The Scottish Highlands is renowned for multi-day hikes. Boasting dramatic mountainscapes, enigmatic lochs, quaint fishing villages, fairytale forests and a rugged coastline, some of the best walking trails in Scotland are ideal for trekkers of all levels of experience.
Scotlands stirring scenery is best explored along with its abundant network of hiking trails. From short walk that takes a couple of hours to arduous day trips and adrenaline-inducing mountain paths, in this article we take a look at some of the best walking trails in Scotland.
Ben Nevis, via Càrn Mòr Dearg Arête
Given Ben Nevis boasts the tallest peak in the British Isles, this Scottish beast is a highly popular draw for serious walkers and day-tripping tourists alike. The tourist path is naturally crowded. There are also more interesting routes such as the knife-edge, Càrn Mòr Dearg Arête.
The 11-mile Càrn Mòr Dearg Arête is by no means a simple route but it’s not so difficult that you have to be an experienced mountain climber to master. You will need to scramble up parts of the path using your hands – so remember that the Scottish mountains should not be underestimated. Also, check the weather forecast because strong winds are prevalent.
This rugged and rocky path is open all year round. Summer is the best time to tackle the Arête because it can take 10-11 hours to get up and down. If you do go in the winter months make an early start and take crampons and ice-axe because you will encounter snow. Once you reach the clouds, follow the cairns to the summit.
The climb is well worth the effort though. The breathing-taking views get all the more impressive the higher you climb and when you reach the summit you will bear witness to the stunning landscape in its full glory.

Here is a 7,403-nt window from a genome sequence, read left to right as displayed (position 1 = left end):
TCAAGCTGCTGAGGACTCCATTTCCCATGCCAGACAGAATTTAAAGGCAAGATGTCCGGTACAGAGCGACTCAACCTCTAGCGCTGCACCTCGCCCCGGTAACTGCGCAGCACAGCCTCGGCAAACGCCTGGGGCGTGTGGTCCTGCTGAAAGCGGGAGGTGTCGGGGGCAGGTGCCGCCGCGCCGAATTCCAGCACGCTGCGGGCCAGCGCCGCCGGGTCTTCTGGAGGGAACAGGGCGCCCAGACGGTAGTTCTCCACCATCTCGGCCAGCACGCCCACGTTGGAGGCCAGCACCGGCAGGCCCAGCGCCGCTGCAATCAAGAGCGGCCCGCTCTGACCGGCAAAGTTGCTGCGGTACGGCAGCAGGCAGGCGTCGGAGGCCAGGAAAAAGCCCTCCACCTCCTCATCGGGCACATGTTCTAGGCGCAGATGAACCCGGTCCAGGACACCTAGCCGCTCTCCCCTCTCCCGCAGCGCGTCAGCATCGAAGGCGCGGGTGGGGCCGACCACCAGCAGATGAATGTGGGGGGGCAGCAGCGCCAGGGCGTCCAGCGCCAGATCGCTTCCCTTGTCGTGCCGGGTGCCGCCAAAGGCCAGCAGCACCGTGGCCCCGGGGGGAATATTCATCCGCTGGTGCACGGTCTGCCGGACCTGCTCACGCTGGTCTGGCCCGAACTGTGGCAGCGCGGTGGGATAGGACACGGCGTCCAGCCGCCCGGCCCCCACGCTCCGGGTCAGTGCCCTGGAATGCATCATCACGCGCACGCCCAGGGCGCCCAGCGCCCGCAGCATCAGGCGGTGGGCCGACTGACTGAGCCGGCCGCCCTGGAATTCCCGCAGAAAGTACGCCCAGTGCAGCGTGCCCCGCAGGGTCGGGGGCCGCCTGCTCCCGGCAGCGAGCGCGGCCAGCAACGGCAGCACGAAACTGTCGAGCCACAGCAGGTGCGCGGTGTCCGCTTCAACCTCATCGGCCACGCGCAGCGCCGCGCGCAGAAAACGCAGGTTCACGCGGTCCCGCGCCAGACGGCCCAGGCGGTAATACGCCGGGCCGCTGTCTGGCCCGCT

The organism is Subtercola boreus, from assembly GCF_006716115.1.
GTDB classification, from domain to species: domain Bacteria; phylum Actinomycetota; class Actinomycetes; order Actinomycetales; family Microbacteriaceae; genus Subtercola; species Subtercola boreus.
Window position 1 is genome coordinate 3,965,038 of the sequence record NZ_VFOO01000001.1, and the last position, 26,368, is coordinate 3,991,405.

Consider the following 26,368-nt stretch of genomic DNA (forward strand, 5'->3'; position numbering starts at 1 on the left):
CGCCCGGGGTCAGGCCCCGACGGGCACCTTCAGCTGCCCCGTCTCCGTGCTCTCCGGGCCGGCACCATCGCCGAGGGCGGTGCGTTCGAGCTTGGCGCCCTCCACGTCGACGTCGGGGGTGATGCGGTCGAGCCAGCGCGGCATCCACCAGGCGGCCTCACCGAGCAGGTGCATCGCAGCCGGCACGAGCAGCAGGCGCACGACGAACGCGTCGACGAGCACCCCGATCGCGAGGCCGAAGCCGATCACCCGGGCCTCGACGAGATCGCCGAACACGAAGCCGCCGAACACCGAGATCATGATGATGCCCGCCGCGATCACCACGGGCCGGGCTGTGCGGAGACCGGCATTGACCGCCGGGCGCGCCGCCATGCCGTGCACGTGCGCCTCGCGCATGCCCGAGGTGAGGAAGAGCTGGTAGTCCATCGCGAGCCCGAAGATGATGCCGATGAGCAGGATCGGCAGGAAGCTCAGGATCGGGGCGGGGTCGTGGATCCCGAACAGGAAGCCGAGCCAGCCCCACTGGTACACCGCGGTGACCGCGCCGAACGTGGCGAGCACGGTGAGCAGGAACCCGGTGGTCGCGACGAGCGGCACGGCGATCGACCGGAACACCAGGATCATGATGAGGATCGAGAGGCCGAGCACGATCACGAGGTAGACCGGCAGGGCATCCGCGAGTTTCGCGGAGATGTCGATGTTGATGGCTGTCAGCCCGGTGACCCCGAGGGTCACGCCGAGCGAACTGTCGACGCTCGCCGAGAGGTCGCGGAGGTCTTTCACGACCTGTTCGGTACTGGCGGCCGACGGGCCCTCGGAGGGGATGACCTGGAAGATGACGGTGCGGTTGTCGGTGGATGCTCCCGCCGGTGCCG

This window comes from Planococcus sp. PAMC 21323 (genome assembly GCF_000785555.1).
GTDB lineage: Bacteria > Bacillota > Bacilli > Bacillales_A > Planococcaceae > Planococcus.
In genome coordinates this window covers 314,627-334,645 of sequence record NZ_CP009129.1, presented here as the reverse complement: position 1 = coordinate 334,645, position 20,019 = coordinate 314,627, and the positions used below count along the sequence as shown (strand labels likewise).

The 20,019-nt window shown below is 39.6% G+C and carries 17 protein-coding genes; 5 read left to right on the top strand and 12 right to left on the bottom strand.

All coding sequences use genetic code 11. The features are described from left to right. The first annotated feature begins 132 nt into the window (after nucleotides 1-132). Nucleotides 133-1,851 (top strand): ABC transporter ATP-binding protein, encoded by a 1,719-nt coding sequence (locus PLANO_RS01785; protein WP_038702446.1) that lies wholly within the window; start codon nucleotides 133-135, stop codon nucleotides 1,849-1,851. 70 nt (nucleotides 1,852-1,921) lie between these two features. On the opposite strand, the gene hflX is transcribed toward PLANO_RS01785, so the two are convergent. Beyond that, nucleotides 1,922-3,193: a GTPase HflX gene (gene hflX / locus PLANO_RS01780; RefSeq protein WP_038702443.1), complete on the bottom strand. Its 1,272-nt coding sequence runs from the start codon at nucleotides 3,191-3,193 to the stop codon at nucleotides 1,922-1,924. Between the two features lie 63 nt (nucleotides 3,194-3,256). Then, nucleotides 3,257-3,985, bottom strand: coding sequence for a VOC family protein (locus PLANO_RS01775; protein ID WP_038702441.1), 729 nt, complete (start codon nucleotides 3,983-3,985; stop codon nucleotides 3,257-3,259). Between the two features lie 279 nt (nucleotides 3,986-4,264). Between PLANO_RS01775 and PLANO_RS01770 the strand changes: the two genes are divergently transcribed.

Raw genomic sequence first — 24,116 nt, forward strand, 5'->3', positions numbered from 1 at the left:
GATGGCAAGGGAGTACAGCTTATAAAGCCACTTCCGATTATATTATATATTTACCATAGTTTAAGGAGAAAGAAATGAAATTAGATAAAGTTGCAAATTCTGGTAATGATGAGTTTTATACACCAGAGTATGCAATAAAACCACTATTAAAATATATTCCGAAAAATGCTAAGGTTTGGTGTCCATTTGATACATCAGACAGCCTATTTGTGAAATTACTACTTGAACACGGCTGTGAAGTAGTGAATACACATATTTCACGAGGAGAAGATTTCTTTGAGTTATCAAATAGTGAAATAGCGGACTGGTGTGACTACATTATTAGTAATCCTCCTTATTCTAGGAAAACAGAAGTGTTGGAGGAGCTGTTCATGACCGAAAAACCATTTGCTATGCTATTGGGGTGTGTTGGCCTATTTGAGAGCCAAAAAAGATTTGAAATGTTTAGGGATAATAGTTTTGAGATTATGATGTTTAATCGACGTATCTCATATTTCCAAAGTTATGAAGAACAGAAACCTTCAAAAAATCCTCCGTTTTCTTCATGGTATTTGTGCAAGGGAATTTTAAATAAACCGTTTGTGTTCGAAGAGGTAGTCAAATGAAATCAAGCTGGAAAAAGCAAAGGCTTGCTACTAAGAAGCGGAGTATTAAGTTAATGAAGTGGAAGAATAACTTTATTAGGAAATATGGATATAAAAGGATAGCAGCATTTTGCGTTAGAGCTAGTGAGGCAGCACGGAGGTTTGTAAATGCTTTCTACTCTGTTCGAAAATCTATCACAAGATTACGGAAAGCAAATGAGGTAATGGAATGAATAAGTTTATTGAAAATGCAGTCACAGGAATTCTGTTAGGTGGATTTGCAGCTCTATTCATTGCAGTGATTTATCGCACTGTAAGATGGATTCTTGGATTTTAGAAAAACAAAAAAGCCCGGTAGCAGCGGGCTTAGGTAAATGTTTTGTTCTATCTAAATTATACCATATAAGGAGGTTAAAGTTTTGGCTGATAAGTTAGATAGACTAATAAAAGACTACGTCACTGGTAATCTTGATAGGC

The Quiraing, Isle of Skye
If you’re spending some time in Scotland and have time to take a detour over to the Isle of Skye, you can’t fail to miss the Quiraing. You will drive through it.
There is also a magnificent 4-mile circular hike that takes you through the jagged rock formations of the Trotternish Ridge. This ethereal landscape is was carved out by landslides thousands of years ago leaving behind towering rocks and pinnacles which have been given names including the Table, the Needle and the Prison.
At the end of the path is a panoramic view of the plateau out to sea across to the Torridon peaks in the western highland of Scotland.
The Rob Roy Way, Lochearnhead to Ardeonaig
Opened in 2002, The Rob Roy Way is one of Scotlands more recent walking trails. The historical path, named after the 17th Century outlaw Rob Roy MacGregor, crosses the Highland Boundary Fault between Drymen and Pitlochry and can be joined at several points.
To walk the entire path would take an entire week to traverse, but for day walkers, the 14.9-mile lakeshore route between Lochearnhead to Ardeonaig has points of interest in the stunning surroundings of the Glen Ogle Valley.
As you venture through the famous Trossachs forests and along mountains tracks in the footsteps of Rob Roy and his clansmen, you reach a large hilltop reservoir where you will be rewarded with outstanding views across Loch Tay towards Ben Lawer – a famous local summit.
Photo stops include ancient Roman ruins, homes built on lakes (crannogs), prehistoric standing stones and stone circles, forts, military bridges and an impressive 19th Century viaduct.
For inexperienced ramblers, one of the best walking trails in Scotland is the five-mile hike along the tranquil shores on the east side of Loch Katrine in the beautiful Loch Lomond.